Moderating a panel last week at Prime Source Forum I was struck by how little the apparel and footwear sector has changed. Sure, automation has brought efficiencies and sophistication but essentially it has remained one of the most human-intensive industries since its inception.
So you would be right to ask why apparel manufacturers are quite so bad at managing people. Why do labour disputes flair up so frequently? Why are strikes in the sector almost part and parcel of production?
The truth is the manufacturers are experts at managing people, thousands of them at a time in fact, often across highly diverse markets, languages, cultures and certainly across socio-economic stratas. It’s a constant delicate balancing act of satisfying customers (often their contrary demands for high standards and low prices) and keeping a hefty workforce both content and productive.
Yet whilst they are experts at managing people, manufacturers are on the whole pretty poor at communicating with their workforce. Ill thought through communication is often the root cause of labour disputes, particularly in the days of rapid fire rumours through social media.
Brand customers have sophisticated teams of communication professionals, handling communication with their consumers, their workforce, regulators, investors and suppliers, across their plethora of communication channels (websites, social media, traditional media, above the line marketing, annual reports etc).
The manufacturers on the other hand typically have nothing more than a small team of HR people, usually with little-to-no training in internal communication, despite having a workforce usually running into the tens of thousands across multiple jurisdictions and languages.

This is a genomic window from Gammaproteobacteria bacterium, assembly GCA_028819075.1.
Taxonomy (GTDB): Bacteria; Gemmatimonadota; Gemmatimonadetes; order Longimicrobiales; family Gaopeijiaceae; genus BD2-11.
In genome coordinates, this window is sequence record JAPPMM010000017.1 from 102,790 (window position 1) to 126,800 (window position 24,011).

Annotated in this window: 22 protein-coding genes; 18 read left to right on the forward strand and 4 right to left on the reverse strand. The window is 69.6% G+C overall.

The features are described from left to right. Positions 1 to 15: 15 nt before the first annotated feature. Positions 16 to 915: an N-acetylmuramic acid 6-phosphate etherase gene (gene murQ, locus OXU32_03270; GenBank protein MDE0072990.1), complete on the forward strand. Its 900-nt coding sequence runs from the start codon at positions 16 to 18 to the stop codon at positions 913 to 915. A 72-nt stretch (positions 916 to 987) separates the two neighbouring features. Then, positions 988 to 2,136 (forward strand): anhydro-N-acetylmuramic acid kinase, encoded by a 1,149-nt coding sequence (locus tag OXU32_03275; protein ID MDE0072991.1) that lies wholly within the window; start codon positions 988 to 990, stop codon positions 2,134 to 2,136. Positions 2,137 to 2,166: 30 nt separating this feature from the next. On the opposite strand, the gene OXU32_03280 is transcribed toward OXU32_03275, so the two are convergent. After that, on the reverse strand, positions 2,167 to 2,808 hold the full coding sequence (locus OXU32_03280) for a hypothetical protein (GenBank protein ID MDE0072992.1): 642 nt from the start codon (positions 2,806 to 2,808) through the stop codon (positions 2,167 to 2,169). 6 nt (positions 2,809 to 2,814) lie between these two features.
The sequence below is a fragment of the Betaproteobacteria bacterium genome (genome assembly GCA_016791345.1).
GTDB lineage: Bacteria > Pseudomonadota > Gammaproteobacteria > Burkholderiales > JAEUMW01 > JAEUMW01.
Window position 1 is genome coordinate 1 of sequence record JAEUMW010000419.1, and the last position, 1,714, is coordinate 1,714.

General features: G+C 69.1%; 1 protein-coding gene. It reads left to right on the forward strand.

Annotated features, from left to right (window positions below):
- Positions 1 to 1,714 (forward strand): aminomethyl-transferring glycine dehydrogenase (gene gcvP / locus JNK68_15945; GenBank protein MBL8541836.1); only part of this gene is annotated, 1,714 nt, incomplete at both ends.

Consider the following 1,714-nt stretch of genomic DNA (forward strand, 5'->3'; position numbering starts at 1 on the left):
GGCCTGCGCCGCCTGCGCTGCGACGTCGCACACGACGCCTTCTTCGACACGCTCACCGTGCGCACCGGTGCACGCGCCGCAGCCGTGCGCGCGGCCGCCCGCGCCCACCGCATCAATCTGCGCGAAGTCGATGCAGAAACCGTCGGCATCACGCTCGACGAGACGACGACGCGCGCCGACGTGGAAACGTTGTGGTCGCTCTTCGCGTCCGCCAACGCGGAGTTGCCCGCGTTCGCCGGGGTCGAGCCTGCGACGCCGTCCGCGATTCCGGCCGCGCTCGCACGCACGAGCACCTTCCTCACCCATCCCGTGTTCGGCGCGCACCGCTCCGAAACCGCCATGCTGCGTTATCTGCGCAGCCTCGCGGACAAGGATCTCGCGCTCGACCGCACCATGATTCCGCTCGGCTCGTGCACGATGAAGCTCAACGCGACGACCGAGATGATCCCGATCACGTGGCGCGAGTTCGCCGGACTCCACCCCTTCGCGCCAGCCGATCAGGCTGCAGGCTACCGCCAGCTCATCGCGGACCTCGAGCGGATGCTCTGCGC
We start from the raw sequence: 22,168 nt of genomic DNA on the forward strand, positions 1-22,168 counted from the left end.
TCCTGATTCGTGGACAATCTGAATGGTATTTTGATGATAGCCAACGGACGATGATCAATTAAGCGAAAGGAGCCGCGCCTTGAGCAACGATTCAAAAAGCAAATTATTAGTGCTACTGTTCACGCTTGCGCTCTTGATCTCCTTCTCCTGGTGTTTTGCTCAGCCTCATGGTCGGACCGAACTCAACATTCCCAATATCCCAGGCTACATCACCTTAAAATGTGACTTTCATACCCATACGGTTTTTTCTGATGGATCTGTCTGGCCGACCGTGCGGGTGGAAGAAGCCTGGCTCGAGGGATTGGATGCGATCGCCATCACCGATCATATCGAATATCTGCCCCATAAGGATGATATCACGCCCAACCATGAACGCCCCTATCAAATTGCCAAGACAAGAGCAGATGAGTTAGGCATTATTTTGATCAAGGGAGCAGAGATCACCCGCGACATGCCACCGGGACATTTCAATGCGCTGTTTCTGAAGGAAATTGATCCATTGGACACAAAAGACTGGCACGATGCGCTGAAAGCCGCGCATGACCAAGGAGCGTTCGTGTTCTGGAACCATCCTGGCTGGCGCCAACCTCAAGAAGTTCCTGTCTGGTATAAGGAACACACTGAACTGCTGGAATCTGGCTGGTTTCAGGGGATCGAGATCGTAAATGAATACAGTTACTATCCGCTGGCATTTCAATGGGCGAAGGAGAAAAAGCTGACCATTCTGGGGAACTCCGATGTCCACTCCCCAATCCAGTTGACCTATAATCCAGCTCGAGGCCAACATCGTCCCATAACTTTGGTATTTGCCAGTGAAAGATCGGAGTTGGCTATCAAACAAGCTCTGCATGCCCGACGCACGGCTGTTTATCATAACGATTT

This misbalance is the source of headaches for brands. The transparency agenda has brought their manufacturers out of the shadows and never has the link between brand and manufacturer been more public. As a result any issues at the factory are quickly associated with specific brands and reputational damage closely follows.
Keen to avoid reputational damage though association with strikes in far flung places the brands should consider investing in the communication skills of the manufacturing partners. Some savvy global brands refer their manufacturers to us to help them through challenging change management scenarios, of which there is a great deal brewing in southern China currently, but most leave it too late.
Improving the internal communication capabilities of your manufacturer has multiple benefits, happier workforce, fewer disputes, but can also be an excellent way to improve compliance. It’s a win-win for brands and manufacturers.